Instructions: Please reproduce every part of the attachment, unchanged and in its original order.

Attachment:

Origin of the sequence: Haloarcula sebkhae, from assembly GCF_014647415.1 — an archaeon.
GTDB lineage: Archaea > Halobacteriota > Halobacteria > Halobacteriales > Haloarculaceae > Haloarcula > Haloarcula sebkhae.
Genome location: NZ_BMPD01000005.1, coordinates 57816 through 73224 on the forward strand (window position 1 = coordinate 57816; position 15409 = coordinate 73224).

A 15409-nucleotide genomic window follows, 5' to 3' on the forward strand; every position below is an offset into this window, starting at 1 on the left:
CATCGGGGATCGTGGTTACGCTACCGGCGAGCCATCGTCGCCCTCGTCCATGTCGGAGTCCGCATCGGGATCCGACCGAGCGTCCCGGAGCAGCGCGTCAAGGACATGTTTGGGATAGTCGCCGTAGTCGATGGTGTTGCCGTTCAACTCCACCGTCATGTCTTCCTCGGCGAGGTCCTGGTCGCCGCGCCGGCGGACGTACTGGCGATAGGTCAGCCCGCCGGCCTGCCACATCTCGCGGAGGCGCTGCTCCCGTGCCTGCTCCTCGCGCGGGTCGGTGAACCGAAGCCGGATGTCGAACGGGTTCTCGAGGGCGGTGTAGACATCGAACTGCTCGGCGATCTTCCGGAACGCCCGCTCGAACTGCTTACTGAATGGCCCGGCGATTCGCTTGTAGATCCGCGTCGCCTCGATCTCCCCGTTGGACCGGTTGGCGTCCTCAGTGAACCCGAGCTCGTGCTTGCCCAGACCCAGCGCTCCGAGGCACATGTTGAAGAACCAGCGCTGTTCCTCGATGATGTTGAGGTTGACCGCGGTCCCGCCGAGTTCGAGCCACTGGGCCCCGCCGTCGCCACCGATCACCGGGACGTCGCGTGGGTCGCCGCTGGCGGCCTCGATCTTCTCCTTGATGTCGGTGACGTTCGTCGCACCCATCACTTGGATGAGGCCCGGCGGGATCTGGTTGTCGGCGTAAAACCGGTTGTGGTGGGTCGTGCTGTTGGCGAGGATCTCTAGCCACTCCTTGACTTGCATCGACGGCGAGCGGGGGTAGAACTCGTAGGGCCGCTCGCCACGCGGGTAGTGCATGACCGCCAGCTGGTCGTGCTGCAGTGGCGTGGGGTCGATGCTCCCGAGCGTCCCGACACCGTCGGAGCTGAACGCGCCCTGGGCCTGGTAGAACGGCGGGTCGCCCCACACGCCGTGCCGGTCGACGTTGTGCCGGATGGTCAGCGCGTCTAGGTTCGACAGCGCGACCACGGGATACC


Origin of the sequence: Haloarcula sebkhae, from assembly GCF_014647415.1 — an archaeon.
GTDB lineage: Archaea > Halobacteriota > Halobacteria > Halobacteriales > Haloarculaceae > Haloarcula > Haloarcula sebkhae.
Genome location: NZ_BMPD01000005.1, coordinates 57816 through 73224 on the forward strand (window position 1 = coordinate 57816; position 15409 = coordinate 73224).

A 15409-nucleotide genomic window follows, 5' to 3' on the forward strand; every position below is an offset into this window, starting at 1 on the left:
CATCGGGGATCGTGGTTACGCTACCGGCGAGCCATCGTCGCCCTCGTCCATGTCGGAGTCCGCATCGGGATCCGACCGAGCGTCCCGGAGCAGCGCGTCAAGGACATGTTTGGGATAGTCGCCGTAGTCGATGGTGTTGCCGTTCAACTCCACCGTCATGTCTTCCTCGGCGAGGTCCTGGTCGCCGCGCCGGCGGACGTACTGGCGATAGGTCAGCCCGCCGGCCTGCCACATCTCGCGGAGGCGCTGCTCCCGTGCCTGCTCCTCGCGCGGGTCGGTGAACCGAAGCCGGATGTCGAACGGGTTCTCGAGGGCGGTGTAGACATCGAACTGCTCGGCGATCTTCCGGAACGCCCGCTCGAACTGCTTACTGAATGGCCCGGCGATTCGCTTGTAGATCCGCGTCGCCTCGATCTCCCCGTTGGACCGGTTGGCGTCCTCAGTGAACCCGAGCTCGTGCTTGCCCAGACCCAGCGCTCCGAGGCACATGTTGAAGAACCAGCGCTGTTCCTCGATGATGTTGAGGTTGACCGCGGTCCCGCCGAGTTCGAGCCACTGGGCCCCGCCGTCGCCACCGATCACCGGGACGTCGCGTGGGTCGCCGCTGGCGGCCTCGATCTTCTCCTTGATGTCGGTGACGTTCGTCGCACCCATCACTTGGATGAGGCCCGGCGGGATCTGGTTGTCGGCGTAAAACCGGTTGTGGTGGGTCGTGCTGTTGGCGAGGATCTCTAGCCACTCCTTGACTTGCATCGACGGCGAGCGGGGGTAGAACTCGTAGGGCCGCTCGCCACGCGGGTAGTGCATGACCGCCAGCTGGTCGTGCTGCAGTGGCGTGGGGTCGATGCTCCCGAGCGTCCCGACACCGTCGGAGCTGAACGCGCCCTGGGCCTGGTAGAACGGCGGGTCGCCCCACACGCCGTGCCGGTCGACGTTGTGCCGGATGGTCAGCGCGTCTAGGTTCGACAGCGCGACCACGGGATACC